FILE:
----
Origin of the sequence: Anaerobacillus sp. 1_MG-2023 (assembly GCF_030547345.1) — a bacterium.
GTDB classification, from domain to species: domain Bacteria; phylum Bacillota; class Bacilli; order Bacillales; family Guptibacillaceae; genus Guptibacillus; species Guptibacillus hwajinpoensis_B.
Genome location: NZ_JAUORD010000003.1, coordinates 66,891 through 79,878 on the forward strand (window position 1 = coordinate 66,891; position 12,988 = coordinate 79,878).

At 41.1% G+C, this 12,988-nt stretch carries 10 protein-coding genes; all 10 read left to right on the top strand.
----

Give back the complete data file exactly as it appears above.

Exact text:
Origin of the sequence: Anaerobacillus sp. 1_MG-2023 (assembly GCF_030547345.1) — a bacterium.
GTDB classification, from domain to species: domain Bacteria; phylum Bacillota; class Bacilli; order Bacillales; family Guptibacillaceae; genus Guptibacillus; species Guptibacillus hwajinpoensis_B.
Genome location: NZ_JAUORD010000003.1, coordinates 66,891 through 79,878 on the forward strand (window position 1 = coordinate 66,891; position 12,988 = coordinate 79,878).

At 41.1% G+C, this 12,988-nt stretch carries 10 protein-coding genes; all 10 read left to right on the top strand.